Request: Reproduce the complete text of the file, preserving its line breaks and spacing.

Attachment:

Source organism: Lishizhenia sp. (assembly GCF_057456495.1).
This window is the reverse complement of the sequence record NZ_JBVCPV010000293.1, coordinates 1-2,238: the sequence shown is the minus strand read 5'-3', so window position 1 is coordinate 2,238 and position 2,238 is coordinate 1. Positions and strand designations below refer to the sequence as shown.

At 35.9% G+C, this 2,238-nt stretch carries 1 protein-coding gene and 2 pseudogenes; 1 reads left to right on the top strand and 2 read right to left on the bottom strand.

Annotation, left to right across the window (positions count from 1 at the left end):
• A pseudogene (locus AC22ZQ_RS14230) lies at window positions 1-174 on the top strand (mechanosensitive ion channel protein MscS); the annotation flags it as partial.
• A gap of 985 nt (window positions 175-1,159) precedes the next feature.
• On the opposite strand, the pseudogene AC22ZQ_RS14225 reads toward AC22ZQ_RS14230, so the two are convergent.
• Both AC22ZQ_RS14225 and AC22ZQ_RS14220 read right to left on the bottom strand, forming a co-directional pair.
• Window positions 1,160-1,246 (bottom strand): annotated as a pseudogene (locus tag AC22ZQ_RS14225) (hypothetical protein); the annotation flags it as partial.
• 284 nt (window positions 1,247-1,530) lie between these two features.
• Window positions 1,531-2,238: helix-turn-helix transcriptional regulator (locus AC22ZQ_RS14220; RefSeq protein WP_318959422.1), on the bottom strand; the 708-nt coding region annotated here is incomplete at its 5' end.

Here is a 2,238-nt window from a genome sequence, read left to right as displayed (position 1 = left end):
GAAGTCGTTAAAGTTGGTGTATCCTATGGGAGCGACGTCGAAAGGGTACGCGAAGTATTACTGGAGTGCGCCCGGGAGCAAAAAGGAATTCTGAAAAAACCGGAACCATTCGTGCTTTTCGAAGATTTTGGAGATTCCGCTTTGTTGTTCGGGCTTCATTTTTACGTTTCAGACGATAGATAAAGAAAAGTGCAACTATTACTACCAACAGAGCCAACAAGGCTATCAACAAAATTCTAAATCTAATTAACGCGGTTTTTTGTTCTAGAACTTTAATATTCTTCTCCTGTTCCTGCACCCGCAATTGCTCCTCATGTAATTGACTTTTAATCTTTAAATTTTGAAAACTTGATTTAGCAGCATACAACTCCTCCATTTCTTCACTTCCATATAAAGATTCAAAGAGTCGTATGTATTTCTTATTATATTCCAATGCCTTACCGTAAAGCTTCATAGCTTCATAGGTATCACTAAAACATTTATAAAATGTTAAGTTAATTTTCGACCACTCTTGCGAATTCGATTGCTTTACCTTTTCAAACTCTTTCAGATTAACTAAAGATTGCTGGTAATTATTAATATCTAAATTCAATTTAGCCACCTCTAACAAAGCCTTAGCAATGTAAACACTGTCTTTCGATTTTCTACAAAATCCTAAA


Source organism: Lishizhenia sp. (assembly GCF_057456495.1).
This window is the reverse complement of the sequence record NZ_JBVCPV010000293.1, coordinates 1-2,238: the sequence shown is the minus strand read 5'-3', so window position 1 is coordinate 2,238 and position 2,238 is coordinate 1. Positions and strand designations below refer to the sequence as shown.

At 35.9% G+C, this 2,238-nt stretch carries 1 protein-coding gene and 2 pseudogenes; 1 reads left to right on the top strand and 2 read right to left on the bottom strand.

Annotation, left to right across the window (positions count from 1 at the left end):
• A pseudogene (locus AC22ZQ_RS14230) lies at window positions 1-174 on the top strand (mechanosensitive ion channel protein MscS); the annotation flags it as partial.
• A gap of 985 nt (window positions 175-1,159) precedes the next feature.
• On the opposite strand, the pseudogene AC22ZQ_RS14225 reads toward AC22ZQ_RS14230, so the two are convergent.
• Both AC22ZQ_RS14225 and AC22ZQ_RS14220 read right to left on the bottom strand, forming a co-directional pair.
• Window positions 1,160-1,246 (bottom strand): annotated as a pseudogene (locus tag AC22ZQ_RS14225) (hypothetical protein); the annotation flags it as partial.
• 284 nt (window positions 1,247-1,530) lie between these two features.
• Window positions 1,531-2,238: helix-turn-helix transcriptional regulator (locus AC22ZQ_RS14220; RefSeq protein WP_318959422.1), on the bottom strand; the 708-nt coding region annotated here is incomplete at its 5' end.

Here is a 2,238-nt window from a genome sequence, read left to right as displayed (position 1 = left end):
GAAGTCGTTAAAGTTGGTGTATCCTATGGGAGCGACGTCGAAAGGGTACGCGAAGTATTACTGGAGTGCGCCCGGGAGCAAAAAGGAATTCTGAAAAAACCGGAACCATTCGTGCTTTTCGAAGATTTTGGAGATTCCGCTTTGTTGTTCGGGCTTCATTTTTACGTTTCAGACGATAGATAAAGAAAAGTGCAACTATTACTACCAACAGAGCCAACAAGGCTATCAACAAAATTCTAAATCTAATTAACGCGGTTTTTTGTTCTAGAACTTTAATATTCTTCTCCTGTTCCTGCACCCGCAATTGCTCCTCATGTAATTGACTTTTAATCTTTAAATTTTGAAAACTTGATTTAGCAGCATACAACTCCTCCATTTCTTCACTTCCATATAAAGATTCAAAGAGTCGTATGTATTTCTTATTATATTCCAATGCCTTACCGTAAAGCTTCATAGCTTCATAGGTATCACTAAAACATTTATAAAATGTTAAGTTAATTTTCGACCACTCTTGCGAATTCGATTGCTTTACCTTTTCAAACTCTTTCAGATTAACTAAAGATTGCTGGTAATTATTAATATCTAAATTCAATTTAGCCACCTCTAACAAAGCCTTAGCAATGTAAACACTGTCTTTCGATTTTCTACAAAATCCTAAA